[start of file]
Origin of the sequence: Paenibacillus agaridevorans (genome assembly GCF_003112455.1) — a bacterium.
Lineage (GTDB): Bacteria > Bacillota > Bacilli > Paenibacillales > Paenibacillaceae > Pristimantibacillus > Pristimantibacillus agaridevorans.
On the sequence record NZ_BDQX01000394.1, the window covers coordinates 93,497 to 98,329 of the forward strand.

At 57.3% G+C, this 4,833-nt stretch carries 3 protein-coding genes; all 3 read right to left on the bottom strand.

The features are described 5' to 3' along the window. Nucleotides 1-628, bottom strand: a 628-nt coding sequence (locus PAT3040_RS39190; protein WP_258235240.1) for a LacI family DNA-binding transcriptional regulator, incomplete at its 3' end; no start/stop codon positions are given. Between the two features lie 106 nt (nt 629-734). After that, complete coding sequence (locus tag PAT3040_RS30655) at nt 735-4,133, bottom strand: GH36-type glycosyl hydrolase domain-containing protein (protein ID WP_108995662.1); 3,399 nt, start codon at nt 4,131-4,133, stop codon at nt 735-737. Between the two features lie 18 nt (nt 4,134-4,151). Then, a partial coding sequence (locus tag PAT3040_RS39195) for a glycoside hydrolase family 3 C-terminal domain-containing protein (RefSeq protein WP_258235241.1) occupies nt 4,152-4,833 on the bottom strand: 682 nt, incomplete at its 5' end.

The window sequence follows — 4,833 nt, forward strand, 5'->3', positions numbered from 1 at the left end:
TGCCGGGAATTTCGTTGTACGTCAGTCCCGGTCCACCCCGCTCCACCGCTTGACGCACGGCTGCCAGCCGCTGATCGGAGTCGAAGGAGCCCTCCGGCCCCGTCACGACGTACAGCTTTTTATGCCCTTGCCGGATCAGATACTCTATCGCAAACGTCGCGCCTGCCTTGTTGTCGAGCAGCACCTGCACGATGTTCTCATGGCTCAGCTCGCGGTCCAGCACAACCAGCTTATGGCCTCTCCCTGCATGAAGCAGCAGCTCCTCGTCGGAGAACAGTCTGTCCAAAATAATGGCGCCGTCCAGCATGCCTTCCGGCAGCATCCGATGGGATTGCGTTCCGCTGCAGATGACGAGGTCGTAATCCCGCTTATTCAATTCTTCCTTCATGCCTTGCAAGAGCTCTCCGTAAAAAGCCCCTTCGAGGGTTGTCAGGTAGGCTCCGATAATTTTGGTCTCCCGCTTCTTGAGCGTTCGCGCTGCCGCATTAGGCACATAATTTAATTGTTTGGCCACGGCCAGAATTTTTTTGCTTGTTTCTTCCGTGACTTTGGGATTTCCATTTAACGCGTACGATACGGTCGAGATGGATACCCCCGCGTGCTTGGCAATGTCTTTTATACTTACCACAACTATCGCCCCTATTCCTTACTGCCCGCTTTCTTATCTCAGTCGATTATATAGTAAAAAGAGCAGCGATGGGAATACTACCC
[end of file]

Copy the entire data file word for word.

Origin of the sequence: Paenibacillus agaridevorans (genome assembly GCF_003112455.1) — a bacterium.
Lineage (GTDB): Bacteria > Bacillota > Bacilli > Paenibacillales > Paenibacillaceae > Pristimantibacillus > Pristimantibacillus agaridevorans.
On the sequence record NZ_BDQX01000394.1, the window covers coordinates 93,497 to 98,329 of the forward strand.

At 57.3% G+C, this 4,833-nt stretch carries 3 protein-coding genes; all 3 read right to left on the bottom strand.

The features are described 5' to 3' along the window. Nucleotides 1-628, bottom strand: a 628-nt coding sequence (locus PAT3040_RS39190; protein WP_258235240.1) for a LacI family DNA-binding transcriptional regulator, incomplete at its 3' end; no start/stop codon positions are given. Between the two features lie 106 nt (nt 629-734). After that, complete coding sequence (locus tag PAT3040_RS30655) at nt 735-4,133, bottom strand: GH36-type glycosyl hydrolase domain-containing protein (protein ID WP_108995662.1); 3,399 nt, start codon at nt 4,131-4,133, stop codon at nt 735-737. Between the two features lie 18 nt (nt 4,134-4,151). Then, a partial coding sequence (locus tag PAT3040_RS39195) for a glycoside hydrolase family 3 C-terminal domain-containing protein (RefSeq protein WP_258235241.1) occupies nt 4,152-4,833 on the bottom strand: 682 nt, incomplete at its 5' end.

The window sequence follows — 4,833 nt, forward strand, 5'->3', positions numbered from 1 at the left end:
TGCCGGGAATTTCGTTGTACGTCAGTCCCGGTCCACCCCGCTCCACCGCTTGACGCACGGCTGCCAGCCGCTGATCGGAGTCGAAGGAGCCCTCCGGCCCCGTCACGACGTACAGCTTTTTATGCCCTTGCCGGATCAGATACTCTATCGCAAACGTCGCGCCTGCCTTGTTGTCGAGCAGCACCTGCACGATGTTCTCATGGCTCAGCTCGCGGTCCAGCACAACCAGCTTATGGCCTCTCCCTGCATGAAGCAGCAGCTCCTCGTCGGAGAACAGTCTGTCCAAAATAATGGCGCCGTCCAGCATGCCTTCCGGCAGCATCCGATGGGATTGCGTTCCGCTGCAGATGACGAGGTCGTAATCCCGCTTATTCAATTCTTCCTTCATGCCTTGCAAGAGCTCTCCGTAAAAAGCCCCTTCGAGGGTTGTCAGGTAGGCTCCGATAATTTTGGTCTCCCGCTTCTTGAGCGTTCGCGCTGCCGCATTAGGCACATAATTTAATTGTTTGGCCACGGCCAGAATTTTTTTGCTTGTTTCTTCCGTGACTTTGGGATTTCCATTTAACGCGTACGATACGGTCGAGATGGATACCCCCGCGTGCTTGGCAATGTCTTTTATACTTACCACAACTATCGCCCCTATTCCTTACTGCCCGCTTTCTTATCTCAGTCGATTATATAGTAAAAAGAGCAGCGATGGGAATACTACCC